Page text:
Urchin

Mālama Maunalua pilots new tool to address invasive algae

As part of Mālama Maunalua’s effort to restore Maunalua Bay’s habitat and associated fisheries, a primary goal is to reduce the critical threat of invasive alien algae (IAA) in the nearshore reef flat of the bay. For the past six years, our  volunteer effort to manually remove IAA through huki events has proven successful. The monitoring data shows regrowth of IAA is slow and less robust, although it does grow back.

In a partnership with the Hawaii state Department of Land and Natural Resources-Division of Aquatic Resources (DLNR-DAR), we will test a new approach to target IAA re-growth – seeding the native sea urchin, Tripneustes gratilla (collector urchin or hawae), at select sites in Maunalua Bay.

DLNR-DAR has been using collector urchins as a biocontrol in Kane’ohe Bay, which has yielded positive results on limiting the regrowth of Kappaphycus/Eucheuma spp. and Gracilaria salicornia. The hope is that the native urchins will forage upon the most troublesome IAA found in Maunalua Bay, Avrainvillea sp. or leather mudweed.

Why collector urchins? Key to maintaining low levels of IAA is the presence of native herbivores (e.g., urchin, parrotfish). The collector urchin, a native herbivore, is used because of its relative ease of handling and rearing in captivity.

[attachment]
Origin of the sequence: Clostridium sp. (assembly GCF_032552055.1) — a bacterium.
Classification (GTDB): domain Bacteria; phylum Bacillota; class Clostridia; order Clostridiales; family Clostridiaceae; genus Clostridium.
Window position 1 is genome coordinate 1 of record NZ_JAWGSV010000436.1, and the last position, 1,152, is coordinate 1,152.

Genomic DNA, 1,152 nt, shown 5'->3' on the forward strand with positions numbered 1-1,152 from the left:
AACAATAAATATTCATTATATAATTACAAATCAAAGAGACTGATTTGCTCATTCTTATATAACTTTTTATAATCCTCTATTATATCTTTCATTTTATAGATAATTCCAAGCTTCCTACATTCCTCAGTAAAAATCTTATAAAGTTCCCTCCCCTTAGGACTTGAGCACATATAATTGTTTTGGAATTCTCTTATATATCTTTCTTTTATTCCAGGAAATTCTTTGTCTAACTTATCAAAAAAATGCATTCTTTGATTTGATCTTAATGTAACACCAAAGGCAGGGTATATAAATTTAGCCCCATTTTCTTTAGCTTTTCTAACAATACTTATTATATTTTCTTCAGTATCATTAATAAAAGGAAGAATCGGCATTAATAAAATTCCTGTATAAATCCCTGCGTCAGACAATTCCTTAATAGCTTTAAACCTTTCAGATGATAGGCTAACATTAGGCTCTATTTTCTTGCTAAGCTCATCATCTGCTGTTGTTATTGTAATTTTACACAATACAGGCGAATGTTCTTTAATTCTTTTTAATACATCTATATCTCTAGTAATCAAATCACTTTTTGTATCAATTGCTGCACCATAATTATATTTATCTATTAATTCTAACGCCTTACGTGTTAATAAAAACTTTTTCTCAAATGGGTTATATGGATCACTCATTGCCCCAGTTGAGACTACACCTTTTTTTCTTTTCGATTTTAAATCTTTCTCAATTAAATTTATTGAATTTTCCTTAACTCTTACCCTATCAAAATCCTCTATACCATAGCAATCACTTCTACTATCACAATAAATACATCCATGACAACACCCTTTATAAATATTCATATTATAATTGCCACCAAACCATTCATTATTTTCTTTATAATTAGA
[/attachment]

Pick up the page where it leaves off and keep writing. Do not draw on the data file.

What will we look for? The first batch of collector urchins was placed at three host sites in Maunalua Bay, selected based on areas of high mudweed cover and water depth. Information will be gathered to determine the efficacy of the collector urchin’s ability to maintain growth of IAA in Maunalua Bay. Data will be collected on change in IAA cover, urchin health, and urchin behavior; the data collection will abide by strict safety and monitoring protocols.

We hope this project proves successful in reducing the threat of IAA to our nearshore marine habitat. This may pave the way for a sustainable restoration action that can be replicated at a scale required in Maunalua Bay.

This is one of several projects to be undertaken by students in our Internship Program this summer. For more information about the Urchin Seeding Pilot Project or the Internship Program, please contact Pam at pweiant@malamamaunalua.org.